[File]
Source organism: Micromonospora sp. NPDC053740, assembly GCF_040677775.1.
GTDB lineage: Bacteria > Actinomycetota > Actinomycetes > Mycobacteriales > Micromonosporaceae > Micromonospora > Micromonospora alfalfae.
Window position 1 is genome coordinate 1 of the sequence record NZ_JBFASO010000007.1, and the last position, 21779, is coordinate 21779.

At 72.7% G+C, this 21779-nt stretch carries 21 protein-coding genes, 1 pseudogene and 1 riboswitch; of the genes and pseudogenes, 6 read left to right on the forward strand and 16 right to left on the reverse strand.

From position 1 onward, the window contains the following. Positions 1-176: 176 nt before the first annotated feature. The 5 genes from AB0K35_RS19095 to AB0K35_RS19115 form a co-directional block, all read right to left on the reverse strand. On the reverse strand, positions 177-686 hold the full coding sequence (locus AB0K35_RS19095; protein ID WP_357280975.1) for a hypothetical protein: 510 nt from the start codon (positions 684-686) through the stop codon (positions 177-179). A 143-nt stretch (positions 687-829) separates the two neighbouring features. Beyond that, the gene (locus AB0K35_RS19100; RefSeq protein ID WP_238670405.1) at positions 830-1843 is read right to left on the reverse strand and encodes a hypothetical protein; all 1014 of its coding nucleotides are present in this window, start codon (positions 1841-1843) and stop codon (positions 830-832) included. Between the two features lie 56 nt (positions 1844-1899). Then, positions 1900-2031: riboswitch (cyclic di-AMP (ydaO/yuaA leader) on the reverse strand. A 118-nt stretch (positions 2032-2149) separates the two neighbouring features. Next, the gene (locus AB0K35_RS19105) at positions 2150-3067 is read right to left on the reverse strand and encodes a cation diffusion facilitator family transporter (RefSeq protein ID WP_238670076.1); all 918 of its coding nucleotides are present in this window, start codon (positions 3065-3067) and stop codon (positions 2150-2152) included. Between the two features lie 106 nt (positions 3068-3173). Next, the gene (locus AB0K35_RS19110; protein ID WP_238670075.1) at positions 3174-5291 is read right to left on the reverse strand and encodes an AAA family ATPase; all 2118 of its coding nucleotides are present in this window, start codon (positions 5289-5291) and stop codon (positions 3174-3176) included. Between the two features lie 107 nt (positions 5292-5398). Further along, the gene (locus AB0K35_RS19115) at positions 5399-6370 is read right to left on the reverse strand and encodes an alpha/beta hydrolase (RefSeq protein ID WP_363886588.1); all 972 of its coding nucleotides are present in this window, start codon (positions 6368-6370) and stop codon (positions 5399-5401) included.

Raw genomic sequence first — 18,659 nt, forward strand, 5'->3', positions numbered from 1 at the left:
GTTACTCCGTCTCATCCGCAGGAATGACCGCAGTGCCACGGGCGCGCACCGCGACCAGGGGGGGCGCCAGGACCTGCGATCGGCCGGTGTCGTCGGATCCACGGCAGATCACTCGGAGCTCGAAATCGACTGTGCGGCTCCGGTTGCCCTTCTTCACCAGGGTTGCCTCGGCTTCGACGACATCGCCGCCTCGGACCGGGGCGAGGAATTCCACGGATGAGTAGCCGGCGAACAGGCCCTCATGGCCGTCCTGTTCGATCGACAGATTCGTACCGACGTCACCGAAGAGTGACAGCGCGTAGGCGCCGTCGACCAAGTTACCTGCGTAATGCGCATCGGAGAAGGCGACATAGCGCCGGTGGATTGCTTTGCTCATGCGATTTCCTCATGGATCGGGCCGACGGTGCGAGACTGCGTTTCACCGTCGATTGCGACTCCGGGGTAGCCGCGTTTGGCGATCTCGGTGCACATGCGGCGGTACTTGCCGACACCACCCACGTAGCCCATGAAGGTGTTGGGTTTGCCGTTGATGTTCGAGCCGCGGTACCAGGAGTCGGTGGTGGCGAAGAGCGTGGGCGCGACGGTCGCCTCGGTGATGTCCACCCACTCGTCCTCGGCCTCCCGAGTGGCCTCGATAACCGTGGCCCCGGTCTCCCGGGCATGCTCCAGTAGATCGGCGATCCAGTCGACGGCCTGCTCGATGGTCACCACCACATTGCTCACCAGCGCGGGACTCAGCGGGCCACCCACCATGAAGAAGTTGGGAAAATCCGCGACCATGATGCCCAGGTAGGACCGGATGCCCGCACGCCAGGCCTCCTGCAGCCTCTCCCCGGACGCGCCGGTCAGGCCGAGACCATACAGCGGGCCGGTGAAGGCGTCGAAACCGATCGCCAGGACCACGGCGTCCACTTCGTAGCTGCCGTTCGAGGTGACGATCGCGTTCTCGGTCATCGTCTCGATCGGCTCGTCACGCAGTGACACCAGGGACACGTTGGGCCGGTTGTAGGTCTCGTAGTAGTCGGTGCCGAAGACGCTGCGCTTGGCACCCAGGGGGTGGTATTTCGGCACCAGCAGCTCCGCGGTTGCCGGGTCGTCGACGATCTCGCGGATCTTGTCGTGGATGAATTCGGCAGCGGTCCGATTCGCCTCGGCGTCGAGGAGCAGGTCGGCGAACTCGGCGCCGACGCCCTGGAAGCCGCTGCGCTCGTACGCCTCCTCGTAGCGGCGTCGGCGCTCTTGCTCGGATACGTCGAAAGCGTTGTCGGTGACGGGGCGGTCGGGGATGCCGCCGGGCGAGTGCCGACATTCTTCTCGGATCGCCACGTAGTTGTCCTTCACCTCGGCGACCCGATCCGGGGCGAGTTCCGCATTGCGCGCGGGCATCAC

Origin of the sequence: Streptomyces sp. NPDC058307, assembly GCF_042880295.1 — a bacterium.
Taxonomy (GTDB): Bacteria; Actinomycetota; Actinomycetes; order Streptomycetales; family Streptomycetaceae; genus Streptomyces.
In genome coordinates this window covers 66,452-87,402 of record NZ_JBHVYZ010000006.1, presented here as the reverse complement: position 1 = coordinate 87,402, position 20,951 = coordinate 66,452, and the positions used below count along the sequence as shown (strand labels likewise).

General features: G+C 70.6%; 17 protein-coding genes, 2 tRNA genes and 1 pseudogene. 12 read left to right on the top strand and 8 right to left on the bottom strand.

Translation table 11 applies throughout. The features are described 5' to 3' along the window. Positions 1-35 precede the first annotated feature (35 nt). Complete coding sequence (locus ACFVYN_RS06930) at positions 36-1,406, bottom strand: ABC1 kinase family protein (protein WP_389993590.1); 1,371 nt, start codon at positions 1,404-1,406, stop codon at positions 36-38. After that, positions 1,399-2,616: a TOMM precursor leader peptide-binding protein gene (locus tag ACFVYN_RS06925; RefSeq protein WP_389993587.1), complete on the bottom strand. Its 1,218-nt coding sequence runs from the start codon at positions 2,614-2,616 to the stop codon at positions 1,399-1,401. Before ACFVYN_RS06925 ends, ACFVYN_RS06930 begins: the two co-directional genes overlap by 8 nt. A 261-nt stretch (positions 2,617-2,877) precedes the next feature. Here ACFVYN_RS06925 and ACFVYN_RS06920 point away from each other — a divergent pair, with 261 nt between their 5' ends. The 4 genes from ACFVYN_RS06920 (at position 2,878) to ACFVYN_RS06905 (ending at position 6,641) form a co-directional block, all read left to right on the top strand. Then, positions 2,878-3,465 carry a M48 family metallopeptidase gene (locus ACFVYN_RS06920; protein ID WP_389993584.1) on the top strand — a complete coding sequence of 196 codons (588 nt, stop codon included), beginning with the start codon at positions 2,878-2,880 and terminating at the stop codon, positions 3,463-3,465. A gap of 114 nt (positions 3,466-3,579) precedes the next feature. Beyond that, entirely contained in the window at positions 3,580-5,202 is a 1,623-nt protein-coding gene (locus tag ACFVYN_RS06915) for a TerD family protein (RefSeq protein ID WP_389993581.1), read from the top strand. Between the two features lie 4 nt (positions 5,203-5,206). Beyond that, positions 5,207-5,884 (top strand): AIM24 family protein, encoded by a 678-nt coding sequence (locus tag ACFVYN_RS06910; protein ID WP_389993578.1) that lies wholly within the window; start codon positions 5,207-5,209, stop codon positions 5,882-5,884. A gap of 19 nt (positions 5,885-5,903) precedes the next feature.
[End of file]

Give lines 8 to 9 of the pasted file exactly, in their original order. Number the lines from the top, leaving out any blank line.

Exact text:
Origin of the sequence: Streptomyces sp. NPDC058307, assembly GCF_042880295.1 — a bacterium.
Taxonomy (GTDB): Bacteria; Actinomycetota; Actinomycetes; order Streptomycetales; family Streptomycetaceae; genus Streptomyces.